Does the purpose of the calculation or processing on the one hand need to be distinguished from the purpose of the service on the other? The purpose of the Tell-tell signs service is to predict business failures earlier, while the purpose of the algorithmic processing implemented is to provide scoring. The provisional solution found was to make things clearer, for example by distinguishing between the purpose of the service and the purpose of the algorithm, or even by reserving the purpose for the service and the functionality for the algorithm. The non-technical dialogue on the technology we would like to see can only be fostered by this type of debate.

An algorithmic system addresses at least two different audiences. Those they calculate of course, but also those who use it in the more general framework of their assignment. We will need to explore these two concepts, in terms of what is common to them and what is not.

  • The DIRECCTE of the Burgundy-Franche-Comté region benefits from the Tell-tell signs scoring algorithm, with companies being the ones that are "calculated".
  • Some algorithms are not concerned by the law, as they do not result in individual processing such as DataESR, and have "internal" users rather than calculated subjects. These are "process" algorithms. But this still has to be able to be explained in-house. Explanability is not only something owed to calculated subjects, but also to users, who are not only end users, but can also be, for example, supervisory authorities, principals, etc.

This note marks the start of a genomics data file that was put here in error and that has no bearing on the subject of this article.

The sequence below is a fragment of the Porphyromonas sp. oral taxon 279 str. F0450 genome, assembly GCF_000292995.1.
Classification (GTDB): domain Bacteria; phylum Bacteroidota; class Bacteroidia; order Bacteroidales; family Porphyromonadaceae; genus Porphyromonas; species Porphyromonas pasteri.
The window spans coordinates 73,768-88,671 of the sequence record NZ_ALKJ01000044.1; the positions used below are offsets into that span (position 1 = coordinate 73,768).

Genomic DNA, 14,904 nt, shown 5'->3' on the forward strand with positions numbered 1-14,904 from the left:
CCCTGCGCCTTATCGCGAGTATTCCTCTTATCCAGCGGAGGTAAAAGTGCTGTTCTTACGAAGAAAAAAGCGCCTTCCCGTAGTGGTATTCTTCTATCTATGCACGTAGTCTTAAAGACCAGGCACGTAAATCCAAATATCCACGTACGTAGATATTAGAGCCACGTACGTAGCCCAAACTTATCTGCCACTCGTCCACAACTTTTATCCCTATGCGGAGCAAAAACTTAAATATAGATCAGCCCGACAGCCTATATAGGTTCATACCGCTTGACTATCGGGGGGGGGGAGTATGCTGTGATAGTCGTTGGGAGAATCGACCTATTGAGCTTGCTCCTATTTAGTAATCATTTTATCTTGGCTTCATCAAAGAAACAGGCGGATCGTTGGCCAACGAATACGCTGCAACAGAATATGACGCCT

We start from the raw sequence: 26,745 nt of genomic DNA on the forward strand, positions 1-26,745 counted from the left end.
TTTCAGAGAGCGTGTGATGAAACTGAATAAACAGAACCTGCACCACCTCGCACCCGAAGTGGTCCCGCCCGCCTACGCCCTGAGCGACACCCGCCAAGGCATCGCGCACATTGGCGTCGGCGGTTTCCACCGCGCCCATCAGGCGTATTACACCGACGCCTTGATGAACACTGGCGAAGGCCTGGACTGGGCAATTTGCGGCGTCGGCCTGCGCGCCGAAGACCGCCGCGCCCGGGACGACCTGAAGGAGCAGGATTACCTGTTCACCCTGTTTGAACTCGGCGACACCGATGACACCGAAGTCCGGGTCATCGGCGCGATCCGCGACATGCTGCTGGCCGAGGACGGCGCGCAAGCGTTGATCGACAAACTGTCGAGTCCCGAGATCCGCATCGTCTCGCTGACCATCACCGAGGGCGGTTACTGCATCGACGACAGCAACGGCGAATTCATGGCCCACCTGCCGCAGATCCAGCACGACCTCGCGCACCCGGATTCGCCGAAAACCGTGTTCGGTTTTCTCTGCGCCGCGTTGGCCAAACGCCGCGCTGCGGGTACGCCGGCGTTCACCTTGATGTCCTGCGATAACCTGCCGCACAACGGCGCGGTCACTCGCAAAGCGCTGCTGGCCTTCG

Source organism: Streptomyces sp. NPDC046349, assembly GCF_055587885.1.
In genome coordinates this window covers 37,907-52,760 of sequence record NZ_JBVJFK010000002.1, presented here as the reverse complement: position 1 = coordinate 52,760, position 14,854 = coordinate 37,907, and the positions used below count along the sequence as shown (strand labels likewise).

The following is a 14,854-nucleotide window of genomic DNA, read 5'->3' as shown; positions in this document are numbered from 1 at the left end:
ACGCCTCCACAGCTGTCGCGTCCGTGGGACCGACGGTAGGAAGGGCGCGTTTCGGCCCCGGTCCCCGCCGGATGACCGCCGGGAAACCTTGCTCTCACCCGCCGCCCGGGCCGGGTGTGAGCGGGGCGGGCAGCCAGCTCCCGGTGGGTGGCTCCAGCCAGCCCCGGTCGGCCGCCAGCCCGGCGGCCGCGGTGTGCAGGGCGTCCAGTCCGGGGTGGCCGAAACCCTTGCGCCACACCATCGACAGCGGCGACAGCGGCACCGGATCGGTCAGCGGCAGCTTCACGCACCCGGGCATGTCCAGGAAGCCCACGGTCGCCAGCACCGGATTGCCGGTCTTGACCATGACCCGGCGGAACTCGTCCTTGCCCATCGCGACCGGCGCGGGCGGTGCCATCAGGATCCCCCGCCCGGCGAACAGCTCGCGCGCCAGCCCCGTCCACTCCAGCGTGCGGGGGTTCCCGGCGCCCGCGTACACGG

Matrice exemplarité An initial exemplarity matrix for public algorithms: responsibility through mediation, explanability, playability, symmetry and justiciability.

Answers can sometimes be surprising, for example, when algorithms are said to be "playable" because their source code is open. This is an old debate, which is probably finding a new lease of life with the subject of algorithms.

  • Yes, the opening up of the code allows researchers, hackers and other citizen groups to advance in understanding algorithmic systems and in detecting their flaws.
  • No, opening up of code is not enough, as the step to be climbed is still too high for the vast majority of calculated subjects and users.